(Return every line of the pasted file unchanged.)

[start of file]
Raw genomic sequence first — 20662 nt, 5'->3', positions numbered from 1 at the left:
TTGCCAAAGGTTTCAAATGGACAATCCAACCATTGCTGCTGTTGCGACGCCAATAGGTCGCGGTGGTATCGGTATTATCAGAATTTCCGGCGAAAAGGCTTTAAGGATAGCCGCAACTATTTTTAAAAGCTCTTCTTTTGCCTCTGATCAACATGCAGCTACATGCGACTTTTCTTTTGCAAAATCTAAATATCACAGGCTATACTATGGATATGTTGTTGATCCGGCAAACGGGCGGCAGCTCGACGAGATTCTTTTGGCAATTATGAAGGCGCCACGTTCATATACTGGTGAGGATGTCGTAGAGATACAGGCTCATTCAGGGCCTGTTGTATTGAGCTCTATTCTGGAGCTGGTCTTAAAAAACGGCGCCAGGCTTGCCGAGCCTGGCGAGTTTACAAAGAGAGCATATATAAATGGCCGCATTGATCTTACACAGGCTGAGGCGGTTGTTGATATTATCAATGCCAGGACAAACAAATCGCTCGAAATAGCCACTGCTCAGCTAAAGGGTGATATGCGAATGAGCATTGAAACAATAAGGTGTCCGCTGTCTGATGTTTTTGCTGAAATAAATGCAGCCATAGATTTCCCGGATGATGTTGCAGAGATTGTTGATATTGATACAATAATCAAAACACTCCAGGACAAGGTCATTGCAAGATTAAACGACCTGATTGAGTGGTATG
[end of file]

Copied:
Raw genomic sequence first — 20662 nt, 5'->3', positions numbered from 1 at the left:
TTGCCAAAGGTTTCAAATGGACAATCCAACCATTGCTGCTGTTGCGACGCCAATAGGTCGCGGTGGTATCGGTATTATCAGAATTTCCGGCGAAAAGGCTTTAAGGATAGCCGCAACTATTTTTAAAAGCTCTTCTTTTGCCTCTGATCAACATGCAGCTACATGCGACTTTTCTTTTGCAAAATCTAAATATCACAGGCTATACTATGGATATGTTGTTGATCCGGCAAACGGGCGGCAGCTCGACGAGATTCTTTTGGCAATTATGAAGGCGCCACGTTCATATACTGGTGAGGATGTCGTAGAGATACAGGCTCATTCAGGGCCTGTTGTATTGAGCTCTATTCTGGAGCTGGTCTTAAAAAACGGCGCCAGGCTTGCCGAGCCTGGCGAGTTTACAAAGAGAGCATATATAAATGGCCGCATTGATCTTACACAGGCTGAGGCGGTTGTTGATATTATCAATGCCAGGACAAACAAATCGCTCGAAATAGCCACTGCTCAGCTAAAGGGTGATATGCGAATGAGCATTGAAACAATAAGGTGTCCGCTGTCTGATGTTTTTGCTGAAATAAATGCAGCCATAGATTTCCCGGATGATGTTGCAGAGATTGTTGATATTGATACAATAATCAAAACACTCCAGGACAAGGTCATTGCAAGATTAAACGACCTGATTGAGTGGTATG